Former football player sues Penn State, claiming coaches ignore hazing
Players allegedly made unwanted sexual contact and threats such as, ”I am going to Sandusky you,” former player Isaiah Humphries claims in the lawsuit.
Penn State football coach James Franklin allegedly forced former player Isaiah Humphries out of the program after he reported violent, sexual hazing by other members of the team, according to a lawsuit filed Monday.
The lawsuit names the university, Franklin and ex-teammate Damion Barber as defendants in the case. In the suit, Humphries also claims players Micah Parsons, Yetur Gross-Matos and Jesse Luketa facilitated a campaign to harass and haze the underclassmen.
Players made unwanted sexual contact and threats such as, ”I am going to Sandusky you,” Humphries claims in the lawsuit.
The lawsuit states the abuse resulted in Humphries giving up his football scholarship at Penn State and transferring to California. Humphries is now seeking unspecified financial damages for the harm it caused to his football career, along with severe physical and emotional distress.
On Tuesday, Penn State said in a statement that the university’s Office of Sexual Misconduct Prevention and Response, Office of Student Conduct and Penn State Police all investigated Humphries’ allegations. Police forwarded the case to the Centre County District Attorney’s office, which decided not to pursue criminal charges.
Humphries’ attorney, Steven F. Marino of Philadelphia, also represents a former team doctor who is suing Penn State.
According to the suit, the hazing occurred at several campus locations and was allegedly witnessed by members of the coaching staff, who failed to put a stop to the abuse. Upperclassmen allegedly told new players they were “their (expletive) because this is a prison” and made threatening statements such as, “I am going to (expletive) you.”
Comments about former assistant football coach Jerry Sandusky seemed to be a focal point of the abuse, with the lawsuit noting comments such as ”I am going to Sandusky you,” and “This is Jerry.”
Sandusky was arrested in 2011 after county prosecutors sought testimony from Mike McQueary, the former assistant football coach who said he saw Sandusky molest a boy in a campus locker room shower in 2001. Sandusky was found guilty on 45 counts of child sexual abuse and is now serving a 30- to 60-year prison sentence.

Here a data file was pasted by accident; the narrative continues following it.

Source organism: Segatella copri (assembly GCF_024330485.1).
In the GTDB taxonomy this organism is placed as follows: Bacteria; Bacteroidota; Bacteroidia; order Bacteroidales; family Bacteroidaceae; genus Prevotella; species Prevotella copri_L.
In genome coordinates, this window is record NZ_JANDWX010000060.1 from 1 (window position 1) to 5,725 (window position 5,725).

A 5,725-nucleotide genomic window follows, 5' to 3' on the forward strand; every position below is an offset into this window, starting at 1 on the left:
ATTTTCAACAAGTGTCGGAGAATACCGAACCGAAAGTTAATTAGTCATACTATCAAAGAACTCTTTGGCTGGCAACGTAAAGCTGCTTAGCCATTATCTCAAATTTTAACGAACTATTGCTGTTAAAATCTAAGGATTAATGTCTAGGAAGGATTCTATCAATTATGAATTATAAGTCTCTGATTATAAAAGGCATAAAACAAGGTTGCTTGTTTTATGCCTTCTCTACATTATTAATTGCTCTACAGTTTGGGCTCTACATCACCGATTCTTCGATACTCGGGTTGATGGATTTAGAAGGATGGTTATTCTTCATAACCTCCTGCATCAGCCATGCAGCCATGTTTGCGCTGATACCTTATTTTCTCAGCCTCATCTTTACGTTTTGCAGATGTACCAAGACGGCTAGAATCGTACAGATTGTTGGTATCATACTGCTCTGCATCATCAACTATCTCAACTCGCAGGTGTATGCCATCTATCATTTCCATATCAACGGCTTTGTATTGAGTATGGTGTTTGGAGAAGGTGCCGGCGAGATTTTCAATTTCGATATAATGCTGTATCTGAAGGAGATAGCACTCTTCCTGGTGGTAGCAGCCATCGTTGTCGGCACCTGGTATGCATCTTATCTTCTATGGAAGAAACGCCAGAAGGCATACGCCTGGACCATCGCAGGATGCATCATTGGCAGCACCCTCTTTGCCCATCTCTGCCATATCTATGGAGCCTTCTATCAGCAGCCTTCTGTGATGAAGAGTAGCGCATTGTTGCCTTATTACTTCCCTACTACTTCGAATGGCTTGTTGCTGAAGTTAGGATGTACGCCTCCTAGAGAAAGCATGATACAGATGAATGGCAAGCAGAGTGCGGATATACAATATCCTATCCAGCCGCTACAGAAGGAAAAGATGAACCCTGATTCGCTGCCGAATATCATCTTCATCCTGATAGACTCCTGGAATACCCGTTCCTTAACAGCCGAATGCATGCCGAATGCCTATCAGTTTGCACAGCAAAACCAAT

Humphries claims the abuse was physical. The perpetrators would allegedly steal victims’ clothes and wrestle them to the ground while shoving their genitalia on their face or between their buttocks. And if one tried to fight back or resist the abuse, they were the target of more intimidation and bullying, Humphries’ lawsuit states.
University, police investigation
In April, the university announced it was investigating sexual assault claims reported to have occurred in the Lasch Building, the football team’s main headquarters. The investigation was sparked by a football player, according to the police report, who claimed he was hazed, harassed and assaulted by other players.
“Numerous team members, and others associated with the football program, were interviewed and overwhelmingly they disclaimed, or flat out denied the allegations, with most saying it was just locker-room horseplay, or teammates joking around, and they felt that the original complaint came from a player looking for a quick transfer to another school,” according to a report by WJAC, which reviewed the police report.
Centre County District Attorney Bernie Cantorna also reviewed the police report but chose not to file criminal charges.
Claims that abuse went ignored
Humphries claims that on multiple occasions, the coaching staff observed the harassment and hazing in the locker room but failed to intervene. He says he and his father, Leonard Humphries, also reported the abuse to Franklin.
“Despite the harassment and hazing which was occurring in the football locker room being reported to defendant coach James Franklin and other members of the Pennsylvania State University Football team coaching staff, no substantive action was taken by defendant James Franklin or other members of the coaching staff to prevent it,” the lawsuit states.
Retaliation for reporting
In retaliation for reporting the hazing, Humphries claims his football performance was the subject of severe and overt scrutiny, and alleges that he was forced to participate in athletic drills designed to ensure his failure. The lawsuit also claims that Humphries was denied necessary medical care for anxiety and narcolepsy after reporting the abuse.
The lawsuit claims that Luketa threatened Humphries with physical harm. Luketa allegedly told Humphries if he “ever visited ‘his city’ in Canada that he would make certain that [Humphries] was gunned down upon arrival.”
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